Are clothing costs gouging your budget? You can probably do a lot better.
From shopping at thrift stores to taking better care of clothing, there are many ways to trim apparel costs.
Check out these ways to pare down this expense:
1. Sell what you don’t wear
Go through your closet once a year. If you haven’t worn that sweater in 365 days, you don’t need it. So, drop it off at a consignment shop.
When the shop sells your clothing, it will cut you a check for a portion of the profits. You won’t get the full amount, but you won’t have to do much work either.
Consignment is especially good for higher-end items like leather jackets and very lightly used party dresses. If you don’t have local consignment shops, consider online stores that do the same thing, such as ThredUP, Poshmark and The RealReal.
2. Shop thrift stores
Thrift stores sell gently used clothing at a deep discount. Many stores also have regular sales or a weekly special. A thrift store in my area has a “50 percent off anything with a yellow tag” sale every Wednesday.
Just make sure you’re shopping at a true thrift store and not a vintage clothing store. The difference: Vintage clothing stores sell trendier older pieces at a markup. Thrift stores sell older and newer clothes at a discount.
3. Shop online clearance sales
Don’t forget online retailers — and retailers’ websites — when you’re shopping for clothes. They also offer deep discounts — and a larger selection than most stores — on clearance items.
4. Shop discount stores
Just check the clothes carefully before you buy them. I’ve lost money on spaghetti straps that ripped or buttons that popped off, but it’s rare.
5. Proceed with caution at outlet malls
Outlet malls have deals, but they also have scams. Read the fine print, and you’ll see that the price is often a discount on the suggested price, not the actual retail price. It’s more marketing gimmick than deal.
Check the labels on outlet store clothes. Avoid anything that says “factory line,” which indicates it was produced specifically for outlet sales, and do the math on alleged deals before you buy.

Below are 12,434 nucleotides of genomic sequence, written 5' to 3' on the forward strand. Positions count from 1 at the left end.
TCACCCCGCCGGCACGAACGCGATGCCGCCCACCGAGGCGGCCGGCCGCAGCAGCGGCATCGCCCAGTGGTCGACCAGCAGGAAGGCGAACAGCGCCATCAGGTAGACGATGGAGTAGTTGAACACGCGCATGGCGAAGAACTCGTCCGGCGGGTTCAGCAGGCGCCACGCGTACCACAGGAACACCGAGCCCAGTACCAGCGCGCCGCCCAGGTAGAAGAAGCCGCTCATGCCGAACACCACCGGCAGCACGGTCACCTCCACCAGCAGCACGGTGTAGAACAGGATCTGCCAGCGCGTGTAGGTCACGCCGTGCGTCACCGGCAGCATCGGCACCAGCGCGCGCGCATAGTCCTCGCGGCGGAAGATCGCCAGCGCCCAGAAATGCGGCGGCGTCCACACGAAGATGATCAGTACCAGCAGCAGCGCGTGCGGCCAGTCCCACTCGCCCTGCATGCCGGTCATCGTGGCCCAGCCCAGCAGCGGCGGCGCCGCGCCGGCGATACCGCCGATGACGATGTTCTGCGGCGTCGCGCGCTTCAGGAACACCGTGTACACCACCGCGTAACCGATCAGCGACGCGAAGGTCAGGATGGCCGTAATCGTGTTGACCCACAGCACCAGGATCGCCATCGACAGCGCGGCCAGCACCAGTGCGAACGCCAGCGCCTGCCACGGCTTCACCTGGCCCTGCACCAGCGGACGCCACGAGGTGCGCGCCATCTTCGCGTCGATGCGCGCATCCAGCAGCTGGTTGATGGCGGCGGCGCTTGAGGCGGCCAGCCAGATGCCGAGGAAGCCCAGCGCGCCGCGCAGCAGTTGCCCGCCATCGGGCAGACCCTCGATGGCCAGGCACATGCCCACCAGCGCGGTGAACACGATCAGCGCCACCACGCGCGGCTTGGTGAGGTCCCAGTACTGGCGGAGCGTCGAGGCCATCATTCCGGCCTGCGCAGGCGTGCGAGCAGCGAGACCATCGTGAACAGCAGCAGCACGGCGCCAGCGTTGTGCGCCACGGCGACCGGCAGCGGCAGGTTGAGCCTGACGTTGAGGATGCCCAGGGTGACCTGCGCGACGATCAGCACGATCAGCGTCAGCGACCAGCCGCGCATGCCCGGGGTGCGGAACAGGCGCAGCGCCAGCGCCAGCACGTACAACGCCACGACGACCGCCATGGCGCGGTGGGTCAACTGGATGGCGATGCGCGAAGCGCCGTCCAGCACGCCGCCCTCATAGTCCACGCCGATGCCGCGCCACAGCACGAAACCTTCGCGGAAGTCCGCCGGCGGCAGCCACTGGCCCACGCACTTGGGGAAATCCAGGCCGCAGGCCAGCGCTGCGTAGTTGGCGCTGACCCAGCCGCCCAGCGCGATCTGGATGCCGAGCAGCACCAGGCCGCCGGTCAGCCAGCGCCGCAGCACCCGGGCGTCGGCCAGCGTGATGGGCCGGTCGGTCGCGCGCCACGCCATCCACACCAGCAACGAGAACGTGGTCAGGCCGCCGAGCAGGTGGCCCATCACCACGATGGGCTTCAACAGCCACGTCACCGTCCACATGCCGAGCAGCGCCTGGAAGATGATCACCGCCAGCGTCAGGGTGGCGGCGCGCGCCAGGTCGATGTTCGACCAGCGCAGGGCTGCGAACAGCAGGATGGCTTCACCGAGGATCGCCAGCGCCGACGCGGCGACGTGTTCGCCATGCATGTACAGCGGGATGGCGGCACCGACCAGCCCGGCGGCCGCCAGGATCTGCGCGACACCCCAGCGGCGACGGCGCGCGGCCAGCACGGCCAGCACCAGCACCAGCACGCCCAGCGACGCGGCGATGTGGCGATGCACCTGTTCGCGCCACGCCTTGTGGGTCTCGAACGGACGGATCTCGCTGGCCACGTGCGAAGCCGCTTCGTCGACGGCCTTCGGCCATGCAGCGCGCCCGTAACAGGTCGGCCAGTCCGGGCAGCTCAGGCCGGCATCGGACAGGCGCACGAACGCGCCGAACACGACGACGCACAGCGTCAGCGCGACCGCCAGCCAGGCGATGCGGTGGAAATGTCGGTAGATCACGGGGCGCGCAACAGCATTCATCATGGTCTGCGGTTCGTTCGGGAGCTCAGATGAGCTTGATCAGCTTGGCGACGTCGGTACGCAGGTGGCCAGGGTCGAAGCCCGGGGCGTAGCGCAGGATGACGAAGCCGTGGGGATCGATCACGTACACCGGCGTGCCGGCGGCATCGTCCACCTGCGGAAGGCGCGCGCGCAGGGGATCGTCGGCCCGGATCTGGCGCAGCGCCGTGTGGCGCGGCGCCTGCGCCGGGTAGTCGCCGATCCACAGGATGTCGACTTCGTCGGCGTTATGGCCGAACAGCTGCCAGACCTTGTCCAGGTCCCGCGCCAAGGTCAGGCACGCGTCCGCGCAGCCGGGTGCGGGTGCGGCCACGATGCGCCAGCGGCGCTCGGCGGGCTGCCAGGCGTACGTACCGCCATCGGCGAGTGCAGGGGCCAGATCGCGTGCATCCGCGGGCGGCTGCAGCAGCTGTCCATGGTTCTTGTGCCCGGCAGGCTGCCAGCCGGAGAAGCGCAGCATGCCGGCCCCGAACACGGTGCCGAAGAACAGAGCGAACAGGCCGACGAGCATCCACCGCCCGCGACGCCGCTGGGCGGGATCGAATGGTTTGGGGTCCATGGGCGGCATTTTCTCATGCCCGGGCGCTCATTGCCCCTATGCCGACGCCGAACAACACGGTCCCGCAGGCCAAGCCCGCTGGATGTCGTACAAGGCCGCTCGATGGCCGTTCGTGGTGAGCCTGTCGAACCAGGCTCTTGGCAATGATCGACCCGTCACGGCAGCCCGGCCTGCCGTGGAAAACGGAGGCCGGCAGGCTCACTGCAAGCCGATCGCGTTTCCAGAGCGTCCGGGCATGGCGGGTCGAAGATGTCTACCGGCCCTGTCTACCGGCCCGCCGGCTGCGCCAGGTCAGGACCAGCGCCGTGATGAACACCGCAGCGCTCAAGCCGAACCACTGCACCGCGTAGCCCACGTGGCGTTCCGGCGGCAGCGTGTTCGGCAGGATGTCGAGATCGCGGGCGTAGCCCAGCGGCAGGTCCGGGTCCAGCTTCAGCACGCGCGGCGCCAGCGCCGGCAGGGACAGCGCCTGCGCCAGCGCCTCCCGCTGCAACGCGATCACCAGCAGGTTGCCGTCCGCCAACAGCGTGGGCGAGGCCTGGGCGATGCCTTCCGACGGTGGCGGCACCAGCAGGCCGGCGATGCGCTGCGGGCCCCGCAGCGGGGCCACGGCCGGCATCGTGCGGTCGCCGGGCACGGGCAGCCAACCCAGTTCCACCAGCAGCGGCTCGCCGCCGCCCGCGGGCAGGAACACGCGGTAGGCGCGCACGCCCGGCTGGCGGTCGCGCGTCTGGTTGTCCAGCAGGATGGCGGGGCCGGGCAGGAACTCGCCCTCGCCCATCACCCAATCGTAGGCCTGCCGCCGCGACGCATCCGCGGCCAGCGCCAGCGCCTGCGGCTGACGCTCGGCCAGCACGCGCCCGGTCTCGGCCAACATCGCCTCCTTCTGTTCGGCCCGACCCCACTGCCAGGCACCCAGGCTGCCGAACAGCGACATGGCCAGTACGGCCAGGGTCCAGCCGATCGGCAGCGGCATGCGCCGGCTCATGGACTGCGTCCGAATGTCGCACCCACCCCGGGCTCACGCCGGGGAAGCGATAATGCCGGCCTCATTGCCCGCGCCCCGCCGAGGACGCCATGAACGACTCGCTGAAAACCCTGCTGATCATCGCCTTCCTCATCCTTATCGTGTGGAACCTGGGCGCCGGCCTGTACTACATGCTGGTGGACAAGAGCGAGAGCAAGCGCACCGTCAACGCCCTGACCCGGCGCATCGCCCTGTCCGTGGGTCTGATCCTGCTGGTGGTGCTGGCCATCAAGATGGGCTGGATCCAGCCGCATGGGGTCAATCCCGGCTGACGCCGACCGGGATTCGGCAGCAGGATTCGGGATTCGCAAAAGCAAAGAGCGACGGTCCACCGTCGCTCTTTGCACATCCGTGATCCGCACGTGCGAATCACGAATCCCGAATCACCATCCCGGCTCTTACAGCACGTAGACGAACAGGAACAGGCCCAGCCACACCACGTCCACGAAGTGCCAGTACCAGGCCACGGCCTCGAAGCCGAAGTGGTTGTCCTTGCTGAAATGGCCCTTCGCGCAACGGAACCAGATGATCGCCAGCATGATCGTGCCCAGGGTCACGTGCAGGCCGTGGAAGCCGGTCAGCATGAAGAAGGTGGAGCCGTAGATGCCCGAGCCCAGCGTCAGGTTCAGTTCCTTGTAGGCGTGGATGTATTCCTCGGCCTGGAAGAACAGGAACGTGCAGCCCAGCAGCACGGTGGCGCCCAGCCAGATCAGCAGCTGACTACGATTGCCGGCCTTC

For more tips, check out “10 Tips to Get the Best Deals from Outlet Shopping.”
6. Check the tag before you buy
Read the label before you buy. If you buy a dry-clean-only silk skirt, you’ll keep paying for it every time you pull up to the cleaners. Stick to machine-washables and save.
7. Take care of your clothes
Remember that “machine washable” doesn’t equal “indestructible.” Wash your clothes on the gentle cycle in cool water and line-dry them — they’ll last the longest this way.
For delicate items or clothes that might shrink, hand wash. Take care of your clothes, and you’ll get years of wear out of them.
8. Swap with friends
At the start of every season, my friends and I go through our closets and trade whatever we won’t be wearing. Last winter, I ended up with enough sweaters to last the entire season.
Set up a trading day with your friends or family members. Then, take anything you have left to a consignment shop. You’ll end up with new clothes and some extra cash.
9. Stick to simple garments
Trendy clothes cost more and have a shorter shelf life. You could spend hundreds trying to keep up with the fashion magazines, only to realize you no longer adore that peasant skirt six months later.
Stick to classic styles and basic pieces that always work.
10. Hem your own clothes
Tailor-shop pricing varies by area. Where I live, it costs $10 to $12 to have one pair of jeans professionally hemmed.
If I had all 14 pairs of my jeans professionally hemmed, I’d pay $168 on top of the cost of the clothes. Hem the clothes yourself, and stop paying the professionals.
If you can’t sew, offer to swap jobs with a friend who can. I’m horrible with a needle and thread, but I can baby-sit. So, I watch my friend’s kids for a night, and she hems my new clothes the next day.
11. Borrow what you plan to wear once
If you only need to wear something once, borrow it from a friend or family member. You’ll save 100 percent and won’t have a useless dress or suit filling up space in your closet.
12. Shop the men’s and kids’ sections
Women’s clothing is often priced higher than men’s and kids’ clothing. If you’re a woman looking for something universal — like a T-shirt or hoodie — check the racks in the men’s and kids’ sections first.
13. Treat clothes shopping like grocery shopping
I won’t go to the grocery store without making a list first, but I’ll blindly charge into the mall, credit card in hand. That is the wrong way to go about it.
The next time you shop for clothes, make a list of what you need and stick to it.
What’s your favorite way to save on clothes? Share them in the comments below or on our Facebook page.
Christina Majeski contributed to this post.